Caregiving strategies for helping young children to cope with fear include accepting the children’s fears as real and valid, giving the children support and showing confidence that they can find ways to cope, using foresight to prevent fearful situations, preparing toddlers for potentially frightening situations by telling them what to expect, breaking frightening situations into manageable parts, coupling the unfamiliar with the familiar, and giving young children the time to adjust to something new.
Caregivers can help infants and toddlers cope with anger by recognizing that a child’s anger is real, paying attention and reflecting on what you perceive is coming from the child, being honest about how they feel, being able to decide when it is appropriate to express their feelings, being sure that infants and toddlers do not become too frustrated throughout the day, allowing infants to cry in anger and redirect angry toddlers’ energy to pounding clay or telling people how they feel, and providing time and a trustworthy environment for the child to learn to regulate difficult emotions.
Self-calming devices are varying degrees of emotional abilities that a child is born with. The most commonly seen self-calming device is thumb-sucking. Some self-soothing behaviors are learned and others, such as thumb-sucking, appear to be innate. The growth of self-calming behaviors is a process influenced and supported by social relationships. Children often imitate how their parents handle their anger.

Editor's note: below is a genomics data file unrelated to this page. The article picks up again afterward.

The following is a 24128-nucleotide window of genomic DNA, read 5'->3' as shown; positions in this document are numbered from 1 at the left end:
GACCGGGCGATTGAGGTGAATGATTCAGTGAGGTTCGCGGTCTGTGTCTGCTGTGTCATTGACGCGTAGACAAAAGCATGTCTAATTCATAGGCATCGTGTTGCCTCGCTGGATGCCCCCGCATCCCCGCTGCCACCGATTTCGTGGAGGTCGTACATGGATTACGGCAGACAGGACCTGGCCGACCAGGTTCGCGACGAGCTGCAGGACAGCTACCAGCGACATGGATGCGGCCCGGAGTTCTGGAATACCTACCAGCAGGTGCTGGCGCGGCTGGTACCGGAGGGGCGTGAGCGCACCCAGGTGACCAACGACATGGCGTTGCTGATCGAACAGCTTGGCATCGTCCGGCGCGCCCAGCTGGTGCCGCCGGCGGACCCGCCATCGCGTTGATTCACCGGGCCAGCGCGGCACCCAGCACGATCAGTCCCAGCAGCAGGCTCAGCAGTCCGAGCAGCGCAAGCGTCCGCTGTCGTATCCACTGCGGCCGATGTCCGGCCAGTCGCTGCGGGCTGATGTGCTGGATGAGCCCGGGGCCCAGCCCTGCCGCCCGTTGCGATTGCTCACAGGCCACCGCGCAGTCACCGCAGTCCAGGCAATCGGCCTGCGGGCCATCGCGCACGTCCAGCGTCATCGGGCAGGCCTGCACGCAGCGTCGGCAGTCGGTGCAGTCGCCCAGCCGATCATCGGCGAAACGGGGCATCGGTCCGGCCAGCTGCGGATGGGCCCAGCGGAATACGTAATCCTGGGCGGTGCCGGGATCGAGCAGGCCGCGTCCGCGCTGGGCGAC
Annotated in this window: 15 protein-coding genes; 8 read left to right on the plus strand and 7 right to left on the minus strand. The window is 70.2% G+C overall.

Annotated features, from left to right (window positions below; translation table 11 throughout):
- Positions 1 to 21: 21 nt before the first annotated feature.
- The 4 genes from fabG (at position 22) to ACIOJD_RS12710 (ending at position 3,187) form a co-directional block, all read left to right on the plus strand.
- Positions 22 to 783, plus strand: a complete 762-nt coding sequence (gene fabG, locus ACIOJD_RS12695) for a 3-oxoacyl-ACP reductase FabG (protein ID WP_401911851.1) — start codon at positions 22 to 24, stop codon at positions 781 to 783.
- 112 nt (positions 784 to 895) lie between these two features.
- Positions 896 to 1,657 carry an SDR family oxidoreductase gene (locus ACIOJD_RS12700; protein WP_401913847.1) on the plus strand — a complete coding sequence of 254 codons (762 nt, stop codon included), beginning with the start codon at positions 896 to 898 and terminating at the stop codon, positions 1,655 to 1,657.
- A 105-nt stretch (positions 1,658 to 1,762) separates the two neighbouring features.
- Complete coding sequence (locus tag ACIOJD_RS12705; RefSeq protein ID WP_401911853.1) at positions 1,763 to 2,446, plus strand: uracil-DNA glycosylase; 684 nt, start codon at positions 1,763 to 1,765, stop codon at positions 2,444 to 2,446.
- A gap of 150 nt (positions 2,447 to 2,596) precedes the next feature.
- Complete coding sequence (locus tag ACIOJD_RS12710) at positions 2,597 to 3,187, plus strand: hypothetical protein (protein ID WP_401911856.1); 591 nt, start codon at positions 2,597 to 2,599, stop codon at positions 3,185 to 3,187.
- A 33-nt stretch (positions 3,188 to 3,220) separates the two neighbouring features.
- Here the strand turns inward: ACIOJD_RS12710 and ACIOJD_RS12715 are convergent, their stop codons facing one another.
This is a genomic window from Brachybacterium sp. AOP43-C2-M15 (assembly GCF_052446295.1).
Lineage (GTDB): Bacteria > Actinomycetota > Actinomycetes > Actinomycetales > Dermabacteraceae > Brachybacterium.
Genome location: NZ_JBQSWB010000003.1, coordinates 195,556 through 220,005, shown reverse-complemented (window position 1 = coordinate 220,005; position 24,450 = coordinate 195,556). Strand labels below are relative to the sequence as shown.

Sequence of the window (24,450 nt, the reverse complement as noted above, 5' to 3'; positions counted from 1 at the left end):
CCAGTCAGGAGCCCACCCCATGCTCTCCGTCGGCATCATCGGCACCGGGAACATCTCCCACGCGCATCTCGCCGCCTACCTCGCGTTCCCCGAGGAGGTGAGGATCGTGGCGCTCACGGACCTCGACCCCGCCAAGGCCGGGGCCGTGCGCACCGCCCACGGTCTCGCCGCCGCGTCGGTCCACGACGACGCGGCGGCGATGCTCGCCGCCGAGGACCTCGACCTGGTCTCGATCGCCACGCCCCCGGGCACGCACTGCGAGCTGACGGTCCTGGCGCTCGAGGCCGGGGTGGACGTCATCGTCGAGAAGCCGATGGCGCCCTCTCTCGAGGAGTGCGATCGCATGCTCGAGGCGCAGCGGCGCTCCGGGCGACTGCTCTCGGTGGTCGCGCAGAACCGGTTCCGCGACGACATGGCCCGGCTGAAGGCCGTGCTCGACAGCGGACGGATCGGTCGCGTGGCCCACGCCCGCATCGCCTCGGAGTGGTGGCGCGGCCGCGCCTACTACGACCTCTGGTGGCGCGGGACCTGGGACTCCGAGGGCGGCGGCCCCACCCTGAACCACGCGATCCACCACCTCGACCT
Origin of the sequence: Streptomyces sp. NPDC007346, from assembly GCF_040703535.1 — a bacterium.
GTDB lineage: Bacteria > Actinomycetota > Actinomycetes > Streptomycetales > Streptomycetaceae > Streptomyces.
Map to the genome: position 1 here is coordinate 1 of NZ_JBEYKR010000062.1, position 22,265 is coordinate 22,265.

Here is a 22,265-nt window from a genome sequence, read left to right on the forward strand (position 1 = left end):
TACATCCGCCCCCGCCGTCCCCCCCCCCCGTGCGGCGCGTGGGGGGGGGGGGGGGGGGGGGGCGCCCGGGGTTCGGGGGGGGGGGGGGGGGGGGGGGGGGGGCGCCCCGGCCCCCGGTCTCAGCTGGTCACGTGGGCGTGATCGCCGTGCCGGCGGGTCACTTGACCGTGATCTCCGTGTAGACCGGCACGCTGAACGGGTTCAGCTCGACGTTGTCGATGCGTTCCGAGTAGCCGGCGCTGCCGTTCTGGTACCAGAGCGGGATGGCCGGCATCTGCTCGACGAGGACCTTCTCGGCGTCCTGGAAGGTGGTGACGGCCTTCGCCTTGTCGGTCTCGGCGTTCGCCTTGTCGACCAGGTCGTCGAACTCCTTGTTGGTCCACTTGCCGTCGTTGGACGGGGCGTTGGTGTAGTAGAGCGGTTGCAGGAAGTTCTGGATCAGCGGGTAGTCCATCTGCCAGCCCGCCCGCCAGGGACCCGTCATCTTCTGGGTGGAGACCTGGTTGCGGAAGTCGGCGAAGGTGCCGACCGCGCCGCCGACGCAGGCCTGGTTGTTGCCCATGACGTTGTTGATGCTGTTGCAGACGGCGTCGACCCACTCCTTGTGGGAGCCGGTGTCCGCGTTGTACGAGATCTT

Self-actualization is a result of self-calming techniques and recognition of their feelings by adults in young children. Responding to and respecting young children’s basic needs sets the stage for them to coordinate their own sense of self-direction and self-regulation.
This can only occur after other physical, intellectual, and emotional needs, which are recognized by Maslow, are met. According to Maslow, self-actualized people perceive reality clearly, are open and spontaneous, have a sense of aliveness, are able to be objective and creative, have the ability to love, and above all have a strong sense of self.
Strategies for fostering self-direction and self-regulation in young children can include helping young children pay attention to their perceptions, allowing quiet time so that they can reflect on their own experiences, providing an appropriate environment with stable relationships, giving choices to enable the child to become more competent and confident in decision-making, encouraging independence, and helping young children understand the perspectives and feelings of others.
Emotional and social development are connected to cognition and language. Too much stress and the release of related hormones over a long period of time can lead to problems with self-regulation, learning, and adapting to everyday circumstances.
Brain specialization in the first three years plays a significant role in self-regulation and emotional growth. Brain growth and neural development are able to inform and support developmentally appropriate practices in early childhood.
Early emotional exchanges between infants and their parents or caregivers foster brain growth. Young children with warm, nurturing care are less likely to produce high levels of cortisol in times of stress. Respectful relationships are prerequisites to healthy emotional growth.